OK, the link to the spreadsheet gives a summary of seven properties in Alta Sierra all priced under $70,000. The video is about 22 minutes long, a few minutes walking around each property.
So, I walked these seven properties today in Alta Sierra near or around the golf course neighborhoods. They ranged in price from $19,000 to $69,000. Several of the lots have been for sale for 5 years or more. The simple reason these lots don’t already have homes on them when every lot around them already has a home is because these lots present very difficult challenges to the home builder who takes them on. Every easy to build lot within a mile of the golf course long ago had a home built on it. The last home built on any street in this portion of the subdivision was in the 1990’s. No easy build lots left in this part of Alta Sierra.
So, what about pricing? Well, these lots hardly ever sell. In the last two years, maybe one of these type of lots has sold. We simply do not have comparable sales. Every lot is worth whatever seller is willing to accept and a buyer is willing to pay. List price is nothing more than the seller’s want, or need, or just plain fantasy.
One more point, the cost of the land is almost irrelevant compared to the development cost. A water meter and water hook up fees run on the order of $25,000. Some property owners have already paid some or all of those fees, but never buy a lot in Alta Sierra without making a call to the Nevada Irrigation District to verify that a water meter is available, and to confirm the cost. And remember, once you pay all those fees and get the meter installed, you still have to pipe the water to your home. That expense is in addition to all the other costs.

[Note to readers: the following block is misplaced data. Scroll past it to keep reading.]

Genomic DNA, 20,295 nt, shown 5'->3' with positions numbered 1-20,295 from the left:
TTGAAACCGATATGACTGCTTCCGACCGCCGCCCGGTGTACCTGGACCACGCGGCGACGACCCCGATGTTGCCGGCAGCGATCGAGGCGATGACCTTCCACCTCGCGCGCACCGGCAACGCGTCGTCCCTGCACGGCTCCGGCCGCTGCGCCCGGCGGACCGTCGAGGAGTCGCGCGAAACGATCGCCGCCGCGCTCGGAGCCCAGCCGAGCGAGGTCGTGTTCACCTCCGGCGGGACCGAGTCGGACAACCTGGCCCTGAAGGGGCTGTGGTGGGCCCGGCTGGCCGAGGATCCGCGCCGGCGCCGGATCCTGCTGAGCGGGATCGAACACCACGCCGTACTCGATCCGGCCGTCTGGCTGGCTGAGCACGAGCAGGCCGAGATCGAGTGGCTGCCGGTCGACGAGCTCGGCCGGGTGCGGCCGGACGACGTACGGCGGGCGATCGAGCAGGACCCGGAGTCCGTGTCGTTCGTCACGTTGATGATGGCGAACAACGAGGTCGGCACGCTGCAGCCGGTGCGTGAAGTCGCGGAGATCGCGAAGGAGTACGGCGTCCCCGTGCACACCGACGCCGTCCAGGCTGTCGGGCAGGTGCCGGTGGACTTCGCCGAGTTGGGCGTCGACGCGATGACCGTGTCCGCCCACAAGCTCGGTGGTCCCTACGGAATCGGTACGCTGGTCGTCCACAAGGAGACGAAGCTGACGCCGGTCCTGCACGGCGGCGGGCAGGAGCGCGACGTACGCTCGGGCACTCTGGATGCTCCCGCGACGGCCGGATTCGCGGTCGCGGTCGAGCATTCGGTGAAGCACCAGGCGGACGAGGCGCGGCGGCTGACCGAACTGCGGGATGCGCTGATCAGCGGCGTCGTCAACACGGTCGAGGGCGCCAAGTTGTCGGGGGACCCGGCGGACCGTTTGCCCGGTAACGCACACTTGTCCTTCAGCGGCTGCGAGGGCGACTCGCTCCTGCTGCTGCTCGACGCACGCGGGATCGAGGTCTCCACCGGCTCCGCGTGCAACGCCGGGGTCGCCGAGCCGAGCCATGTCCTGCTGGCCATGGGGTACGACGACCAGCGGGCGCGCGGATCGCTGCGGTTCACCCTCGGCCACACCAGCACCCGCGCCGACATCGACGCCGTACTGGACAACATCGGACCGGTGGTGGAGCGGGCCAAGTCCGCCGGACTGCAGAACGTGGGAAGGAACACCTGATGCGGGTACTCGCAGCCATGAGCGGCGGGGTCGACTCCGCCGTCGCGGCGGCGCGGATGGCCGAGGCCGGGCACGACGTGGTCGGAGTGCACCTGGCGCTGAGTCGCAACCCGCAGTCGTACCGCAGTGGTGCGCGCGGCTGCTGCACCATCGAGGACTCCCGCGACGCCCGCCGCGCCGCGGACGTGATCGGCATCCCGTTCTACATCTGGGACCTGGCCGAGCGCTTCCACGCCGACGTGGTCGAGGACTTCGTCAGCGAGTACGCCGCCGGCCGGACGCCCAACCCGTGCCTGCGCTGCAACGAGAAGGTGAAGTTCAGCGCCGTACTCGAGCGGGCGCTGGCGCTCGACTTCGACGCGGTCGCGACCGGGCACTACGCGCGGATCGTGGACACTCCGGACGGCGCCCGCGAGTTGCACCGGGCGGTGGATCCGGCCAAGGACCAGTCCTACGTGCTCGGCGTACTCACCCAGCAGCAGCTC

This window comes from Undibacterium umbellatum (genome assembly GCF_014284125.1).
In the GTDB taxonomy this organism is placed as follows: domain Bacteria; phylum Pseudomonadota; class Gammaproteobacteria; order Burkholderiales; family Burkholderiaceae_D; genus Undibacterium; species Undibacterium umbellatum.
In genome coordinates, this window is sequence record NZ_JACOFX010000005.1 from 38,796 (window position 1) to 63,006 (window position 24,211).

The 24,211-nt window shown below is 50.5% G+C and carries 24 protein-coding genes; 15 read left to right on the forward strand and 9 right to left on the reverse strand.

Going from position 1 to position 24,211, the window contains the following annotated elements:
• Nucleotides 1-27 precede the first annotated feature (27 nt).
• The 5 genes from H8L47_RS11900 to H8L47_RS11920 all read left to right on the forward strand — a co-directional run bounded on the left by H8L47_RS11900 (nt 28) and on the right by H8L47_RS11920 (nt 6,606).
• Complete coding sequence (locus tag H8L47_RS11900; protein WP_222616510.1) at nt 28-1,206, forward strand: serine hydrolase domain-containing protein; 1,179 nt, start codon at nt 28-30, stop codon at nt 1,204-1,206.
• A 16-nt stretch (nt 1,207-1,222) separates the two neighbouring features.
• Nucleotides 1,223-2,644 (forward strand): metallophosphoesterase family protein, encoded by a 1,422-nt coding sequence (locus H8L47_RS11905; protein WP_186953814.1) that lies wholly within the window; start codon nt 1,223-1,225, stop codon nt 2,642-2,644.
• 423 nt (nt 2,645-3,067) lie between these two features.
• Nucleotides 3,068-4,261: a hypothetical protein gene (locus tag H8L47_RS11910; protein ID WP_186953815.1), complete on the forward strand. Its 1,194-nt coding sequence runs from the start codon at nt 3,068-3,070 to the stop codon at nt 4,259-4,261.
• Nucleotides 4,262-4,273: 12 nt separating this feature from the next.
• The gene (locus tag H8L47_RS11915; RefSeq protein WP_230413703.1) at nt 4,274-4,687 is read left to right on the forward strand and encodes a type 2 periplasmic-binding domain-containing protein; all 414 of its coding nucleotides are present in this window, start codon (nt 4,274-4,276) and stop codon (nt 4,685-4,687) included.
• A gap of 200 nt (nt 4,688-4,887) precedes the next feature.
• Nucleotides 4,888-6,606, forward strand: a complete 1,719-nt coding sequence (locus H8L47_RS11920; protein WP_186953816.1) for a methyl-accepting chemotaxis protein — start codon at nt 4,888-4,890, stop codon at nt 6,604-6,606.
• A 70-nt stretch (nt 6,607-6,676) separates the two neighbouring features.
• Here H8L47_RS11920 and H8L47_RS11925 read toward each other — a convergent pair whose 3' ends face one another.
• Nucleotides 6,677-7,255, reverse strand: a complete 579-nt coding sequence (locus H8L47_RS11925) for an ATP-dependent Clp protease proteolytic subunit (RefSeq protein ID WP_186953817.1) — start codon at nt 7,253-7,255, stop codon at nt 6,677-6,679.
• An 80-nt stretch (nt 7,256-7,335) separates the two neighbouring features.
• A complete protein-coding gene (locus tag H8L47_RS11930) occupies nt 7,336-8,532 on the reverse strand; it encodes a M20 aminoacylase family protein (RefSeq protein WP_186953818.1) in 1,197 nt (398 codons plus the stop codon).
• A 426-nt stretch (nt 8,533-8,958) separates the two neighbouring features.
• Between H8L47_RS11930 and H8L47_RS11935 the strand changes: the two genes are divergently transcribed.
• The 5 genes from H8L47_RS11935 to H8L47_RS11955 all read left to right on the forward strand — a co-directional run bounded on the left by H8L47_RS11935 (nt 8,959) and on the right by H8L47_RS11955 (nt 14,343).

Septic is another huge cost for development. No septic system costs less than $15,000 even on any easy build lot, but add in the slope, and costs immediately rise to minimum of $25,000, and some septic systems cost $35,000 to $40,000. With the exception of the lot on Lawrence, not a single one of the properties I looked at today had any soils works done, and the lot on Lawrence had a perc test in 2008 that showed it had very poor soil and predicted a very expensive system would be needed. That in addition to fact it was steep lot to begin with. Just to find out what sort of septic system you need costs $2000 and requires an engineer. Since the sellers purchased these lots without doing soil testing, and have owned them, sometimes for decades without ever so much as sticking a spade in the ground, it is hard to imagine they will pony up for a soils test included in the price. Some of these properties have been listed for sale for over five years! How motivated to do you imagine these sellers are?
OK, so what is my recommendation? Well, actually, I did have preference: … drum roll…. And the winner is: 10847 Henson Way… .39 acres… $48,000… downslope, but not so steep that you wouldn’t be able to have some choice about where to place the home.